Flying-foxes and Microbats
If you see a sick, injured or orphaned flying-fox or bat please keep your distance, do not touch it or try to contain it.
Flying-foxes & microbats can carry a virus that is very dangerous to humans. Whilst very few are believed to carry the virus no risks should be taken.
Call WIRES Rescue Line immediately on 1300 094 737 or fill in the rescue form for rescue assistance with any flying-foxes or microbats, all WIRES flying-fox and bat rescuers have been vaccinated and these rescues will be attended ASAP by our rescue team.
Flying-foxes are frequently rescued after being caught and injured in fruit netting or on barbed wire. To protect native animals from these injuries please read our factsheets to find out more about wildlife friendly netting and wildlife friendly fencing.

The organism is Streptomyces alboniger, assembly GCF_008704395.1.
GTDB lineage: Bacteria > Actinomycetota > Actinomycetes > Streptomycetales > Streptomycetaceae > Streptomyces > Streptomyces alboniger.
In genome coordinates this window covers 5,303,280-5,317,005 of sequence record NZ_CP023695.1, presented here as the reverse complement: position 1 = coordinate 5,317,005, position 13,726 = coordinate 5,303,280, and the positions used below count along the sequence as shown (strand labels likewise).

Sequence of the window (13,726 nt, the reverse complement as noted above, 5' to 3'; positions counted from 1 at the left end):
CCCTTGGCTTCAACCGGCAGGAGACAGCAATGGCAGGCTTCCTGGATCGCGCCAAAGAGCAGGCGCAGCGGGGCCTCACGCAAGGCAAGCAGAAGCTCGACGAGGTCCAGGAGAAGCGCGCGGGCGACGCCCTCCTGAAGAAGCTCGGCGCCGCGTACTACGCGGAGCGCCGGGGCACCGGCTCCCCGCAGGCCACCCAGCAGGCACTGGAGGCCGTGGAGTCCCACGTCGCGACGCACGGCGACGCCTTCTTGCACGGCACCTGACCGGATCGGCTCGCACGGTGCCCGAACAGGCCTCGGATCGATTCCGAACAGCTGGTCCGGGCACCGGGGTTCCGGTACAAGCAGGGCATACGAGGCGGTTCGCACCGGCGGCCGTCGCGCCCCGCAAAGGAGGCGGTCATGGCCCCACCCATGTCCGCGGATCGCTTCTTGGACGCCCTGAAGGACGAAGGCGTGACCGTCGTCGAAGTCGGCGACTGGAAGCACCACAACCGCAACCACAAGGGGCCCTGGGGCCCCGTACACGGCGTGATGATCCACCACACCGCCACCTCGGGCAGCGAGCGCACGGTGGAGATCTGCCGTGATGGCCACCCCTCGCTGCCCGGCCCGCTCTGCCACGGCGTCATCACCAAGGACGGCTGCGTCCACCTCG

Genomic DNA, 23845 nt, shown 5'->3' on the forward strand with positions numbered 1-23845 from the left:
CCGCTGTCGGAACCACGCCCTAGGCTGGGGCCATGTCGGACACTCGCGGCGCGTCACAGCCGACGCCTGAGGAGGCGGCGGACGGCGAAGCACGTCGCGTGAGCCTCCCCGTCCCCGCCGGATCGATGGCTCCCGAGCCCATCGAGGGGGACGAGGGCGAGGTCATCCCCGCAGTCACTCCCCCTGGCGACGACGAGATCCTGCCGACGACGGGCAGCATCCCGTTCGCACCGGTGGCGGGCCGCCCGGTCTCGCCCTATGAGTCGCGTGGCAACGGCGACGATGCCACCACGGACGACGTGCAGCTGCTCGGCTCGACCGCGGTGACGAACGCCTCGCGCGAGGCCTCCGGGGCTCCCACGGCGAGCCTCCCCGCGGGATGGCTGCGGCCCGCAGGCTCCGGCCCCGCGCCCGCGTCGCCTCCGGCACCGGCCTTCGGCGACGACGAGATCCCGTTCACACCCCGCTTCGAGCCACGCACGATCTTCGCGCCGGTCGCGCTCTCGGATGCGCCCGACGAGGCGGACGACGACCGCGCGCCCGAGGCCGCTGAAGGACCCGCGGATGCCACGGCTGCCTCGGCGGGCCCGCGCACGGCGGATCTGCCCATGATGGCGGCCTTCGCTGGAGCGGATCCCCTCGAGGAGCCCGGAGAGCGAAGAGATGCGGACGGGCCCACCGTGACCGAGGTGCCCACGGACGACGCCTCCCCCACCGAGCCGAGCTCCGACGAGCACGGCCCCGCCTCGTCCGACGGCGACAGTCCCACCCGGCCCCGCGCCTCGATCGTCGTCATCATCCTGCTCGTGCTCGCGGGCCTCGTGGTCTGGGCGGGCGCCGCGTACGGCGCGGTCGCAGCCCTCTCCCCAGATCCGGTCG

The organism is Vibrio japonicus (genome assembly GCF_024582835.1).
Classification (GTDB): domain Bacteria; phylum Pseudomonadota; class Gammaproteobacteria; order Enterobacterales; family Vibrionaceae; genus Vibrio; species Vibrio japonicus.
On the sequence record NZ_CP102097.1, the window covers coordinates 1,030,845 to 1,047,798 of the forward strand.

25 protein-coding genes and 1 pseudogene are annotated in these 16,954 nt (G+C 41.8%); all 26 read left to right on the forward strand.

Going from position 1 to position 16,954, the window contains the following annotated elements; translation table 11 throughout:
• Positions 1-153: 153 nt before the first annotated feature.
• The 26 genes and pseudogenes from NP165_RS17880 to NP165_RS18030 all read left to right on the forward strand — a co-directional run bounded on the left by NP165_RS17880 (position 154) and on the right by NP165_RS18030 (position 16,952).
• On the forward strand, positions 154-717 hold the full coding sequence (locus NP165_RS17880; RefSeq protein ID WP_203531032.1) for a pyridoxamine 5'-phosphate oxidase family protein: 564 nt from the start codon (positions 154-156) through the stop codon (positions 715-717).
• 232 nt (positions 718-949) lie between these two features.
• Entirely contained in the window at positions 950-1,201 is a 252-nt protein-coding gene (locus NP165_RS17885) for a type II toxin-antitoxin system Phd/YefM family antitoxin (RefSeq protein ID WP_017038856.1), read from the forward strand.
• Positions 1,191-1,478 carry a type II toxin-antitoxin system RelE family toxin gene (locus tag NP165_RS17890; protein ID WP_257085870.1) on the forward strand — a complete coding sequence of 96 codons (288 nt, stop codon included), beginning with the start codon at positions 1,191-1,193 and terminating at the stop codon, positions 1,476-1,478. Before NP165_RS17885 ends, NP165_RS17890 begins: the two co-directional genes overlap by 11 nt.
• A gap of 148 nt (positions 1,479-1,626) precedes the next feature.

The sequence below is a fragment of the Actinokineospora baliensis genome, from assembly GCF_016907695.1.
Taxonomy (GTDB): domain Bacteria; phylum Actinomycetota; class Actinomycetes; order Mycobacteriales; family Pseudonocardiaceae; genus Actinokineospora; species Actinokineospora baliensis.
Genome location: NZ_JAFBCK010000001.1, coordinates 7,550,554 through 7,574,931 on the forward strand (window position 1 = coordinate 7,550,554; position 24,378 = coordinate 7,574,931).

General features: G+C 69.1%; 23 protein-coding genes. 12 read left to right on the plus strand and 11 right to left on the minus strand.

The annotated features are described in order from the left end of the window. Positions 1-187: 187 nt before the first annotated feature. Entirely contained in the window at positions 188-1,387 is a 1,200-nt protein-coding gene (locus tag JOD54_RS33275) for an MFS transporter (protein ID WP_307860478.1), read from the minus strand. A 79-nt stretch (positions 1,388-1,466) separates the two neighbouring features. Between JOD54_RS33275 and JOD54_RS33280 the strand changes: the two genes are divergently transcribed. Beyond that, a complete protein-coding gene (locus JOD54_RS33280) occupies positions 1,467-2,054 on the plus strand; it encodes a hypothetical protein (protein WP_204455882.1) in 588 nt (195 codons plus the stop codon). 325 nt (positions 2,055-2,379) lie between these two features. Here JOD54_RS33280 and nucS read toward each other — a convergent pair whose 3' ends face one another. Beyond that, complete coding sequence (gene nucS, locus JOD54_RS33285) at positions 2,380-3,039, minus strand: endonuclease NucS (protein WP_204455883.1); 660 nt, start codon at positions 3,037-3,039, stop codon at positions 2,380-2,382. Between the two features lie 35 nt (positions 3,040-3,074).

Adult flying-foxes are also often electrocuted on power lines when they are carrying their young. We are regularly able to save the pups that are still alive and holding on to their dead mothers by working with the electrical companies to do these rescues. Call WIRES immediately on 1300 094 737 if you suspect a live pup may be present on the electricity line. Please provide as much location information as possible including map reference, nearest cross streets, exact position of poles etc.
If you ever find a flying-fox very low in bushes, on very low branches or on the ground, it needs assessment for possible rescue. Please call WIRES Rescue Line on 1300 094 737 or fill in the rescue form.
If you find a flying-fox away from it's camp during the day it also needs assessment as it may be sick or injured.
If you are waiting for a WIRES rescuer to arrive and you are able to safely provide some form of shade over the flying-fox to keep it out of the direct sun, please do. If the flying-fox is on the ground and it’s a hot day, you can place a cool towel or umbrella over it until the rescuer arrives.
The grey-headed flying-fox is listed as vulnerable to extinction and WIRES work closely with the community to ensure their protection and preservation.
Watch this video to learn more about bats and their critical role as a keystone species.